Dangerous Personalities

Dangerous Personalities

An FBI Profiler Shows How to Identify and Protect Yourself From Harmful People

Book - 2014
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What makes a narcissist go from self-involved to terrifying? In this national bestseller, Joe Navarro, a leading FBI profiler, unlocks the secrets to the personality disorders that put us all at risk. "I should have known." "How could we have missed the warning signs?" "I always thought there was something off about him." When we wake up to new tragedies in the news every day-shootings, rampages, acts of domestic terrorism-we often blame ourselves for missing the mania lurking inside unsuspecting individuals. But how could we have known that the charismatic leader had the characteristics of a tyrant? And how can ordinary people identify threats from those who are poised to devastate their lives on a daily basis-the crazy coworkers, out-of-control family members, or relentless neighbors? In Dangerous Personalities, former FBI profiler Joe Navarro has the answers. He shows us how to identify the four most common "dangerous personalities" and how to analyze the potential threat level- the Narcissist, the Predator, the Paranoid, and the Unstable Personality. Along the way, he provides essential tips and tricks to protect ourselves both immediately and in the long-term, as well as how to heal the trauma of being exposed to the destructive egos in our world.
Publisher: New York, NY : Rodale, [2014]
ISBN: 9781623361921
1623361923
Branch Call Number: 613.66 NAVARRO
Characteristics: xiv, 242 pages ; 24 cm
Additional Contributors: Poynter, Toni Sciarra

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cuecifer
Nov 20, 2018

This book examines four dangerous personalities in a non-clinical fashion. The four personalities covered are: 1) Narcissism, 2)Emotional Instability 3)Paranoia 4) The Predator. The book gives the reader an opportunity to examine a persons bad behaviours with a checklist of statements that give language to negative experiences that one may have with another person.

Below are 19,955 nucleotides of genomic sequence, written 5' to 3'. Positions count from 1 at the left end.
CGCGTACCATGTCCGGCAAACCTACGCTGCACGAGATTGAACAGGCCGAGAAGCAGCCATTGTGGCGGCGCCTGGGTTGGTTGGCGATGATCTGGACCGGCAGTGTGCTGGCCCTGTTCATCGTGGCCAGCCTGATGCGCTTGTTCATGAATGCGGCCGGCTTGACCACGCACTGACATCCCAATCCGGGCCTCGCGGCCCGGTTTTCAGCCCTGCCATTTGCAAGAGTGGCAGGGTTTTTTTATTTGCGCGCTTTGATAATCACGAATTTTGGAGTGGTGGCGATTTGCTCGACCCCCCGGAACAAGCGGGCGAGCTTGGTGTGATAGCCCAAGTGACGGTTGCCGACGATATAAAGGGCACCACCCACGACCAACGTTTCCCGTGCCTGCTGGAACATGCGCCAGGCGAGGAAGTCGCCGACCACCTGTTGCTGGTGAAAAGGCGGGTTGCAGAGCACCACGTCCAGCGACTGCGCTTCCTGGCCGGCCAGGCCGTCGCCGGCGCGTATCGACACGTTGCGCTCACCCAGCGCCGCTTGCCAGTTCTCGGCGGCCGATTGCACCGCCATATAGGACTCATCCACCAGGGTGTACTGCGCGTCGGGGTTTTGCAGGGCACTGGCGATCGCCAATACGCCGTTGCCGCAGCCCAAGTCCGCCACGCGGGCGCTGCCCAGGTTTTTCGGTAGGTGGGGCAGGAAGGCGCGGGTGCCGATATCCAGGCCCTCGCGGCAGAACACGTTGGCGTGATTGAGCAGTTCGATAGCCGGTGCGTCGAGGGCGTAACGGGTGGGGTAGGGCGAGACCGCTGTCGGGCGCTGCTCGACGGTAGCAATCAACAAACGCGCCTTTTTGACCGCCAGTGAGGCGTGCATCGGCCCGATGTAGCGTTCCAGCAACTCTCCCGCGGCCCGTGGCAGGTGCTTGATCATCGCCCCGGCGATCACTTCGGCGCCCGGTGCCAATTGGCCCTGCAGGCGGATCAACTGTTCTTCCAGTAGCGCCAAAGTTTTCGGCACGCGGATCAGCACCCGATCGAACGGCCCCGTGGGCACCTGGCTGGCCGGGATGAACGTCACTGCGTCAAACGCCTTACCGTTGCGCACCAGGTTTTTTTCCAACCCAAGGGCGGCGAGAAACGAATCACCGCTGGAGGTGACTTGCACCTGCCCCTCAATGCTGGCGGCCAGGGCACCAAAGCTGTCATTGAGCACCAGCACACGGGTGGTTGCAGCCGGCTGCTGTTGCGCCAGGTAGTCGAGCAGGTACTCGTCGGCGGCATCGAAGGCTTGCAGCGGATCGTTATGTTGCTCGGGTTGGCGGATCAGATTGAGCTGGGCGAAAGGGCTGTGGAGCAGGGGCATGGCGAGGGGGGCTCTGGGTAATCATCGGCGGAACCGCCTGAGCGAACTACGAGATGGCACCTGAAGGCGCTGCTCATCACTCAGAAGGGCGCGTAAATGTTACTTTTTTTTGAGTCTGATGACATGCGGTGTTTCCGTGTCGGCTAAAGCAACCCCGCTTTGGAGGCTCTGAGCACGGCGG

Navarro makes some failures. First is that Navarro fails to establish a control personality Ie. What is the healthy amount of self-esteem -or- where is the line between vigilance and paranoia? This remains largely examined. Secondly, Navarro fails to establish his anti-thesis which could be equally dangerous. For example: imagine the fate of a child of a parent who has absolutely no self worth, the antithesis of the extreme narcissist, I would assert that the child in the presence of such a person would be subject to undue harm. Most disappointingly this book fails in the examples it provides in each personality section as many are superficial. In many sections, Navarro's interpretation of events are overly simplistic and detract from his main points and weaken the main structure of the book.

I will attempt to explain: Navarro uses recent events of the most covered kidnappings and murders to attempt to support his assertions as to what makes a dangerous personality. In one section, Navarro gives the Columbine killers as an example of the Dangerous Paranoid simply described as " two paranoid teenagers...who narcissistically saw themselves as special and entitled to take the lives of others (pg 103)" The letters of these two boys are online to read, their intentions and thought process are not just paranoid, narcissistic, and entitled; there were other variables involved: malevolence, vengeance and bitterness which are left unexamined. Navarro's near flippant 2-4 sentence insertions of complex, emotionally and morally intense, heinous events comes off as under-examined and ultimately weaken his arguments.

This book is not useless. It is potentially helpful in aiding persons identify potentially dangerous behaviours and gives suggestions on how to observe and act when faced with dangerous persons. However, I find this book frustratingly incomplete. Navarro has a full life of wisdom and full career of experience that I feel is somewhat glanced over.

h
hmf_1
Sep 27, 2018

An excellent guide. Well written and easy to understand. Does not contain a lot of jargon or psychobabble. The checklists provided in the book are excellent.

m
murderrewrote
Sep 01, 2016

I thoroughly enjoyed this book. It's written in a manner that doesn't require extensive knowledge of psychology. By avoiding common diagnostic words, the author is able to provide characteristics that we might notice in those around us. If you're only going to skim through, read each section titled "Words commonly used to describe ..." and read Chapter 6 about how to handle dangerous individuals.

rowanquincy Jan 24, 2015

Loved this book and will probably buy my own copy. Well written, no fluff. Gives very clear descriptions on several types of dangerous people and how to identify them and avoid being a victim.

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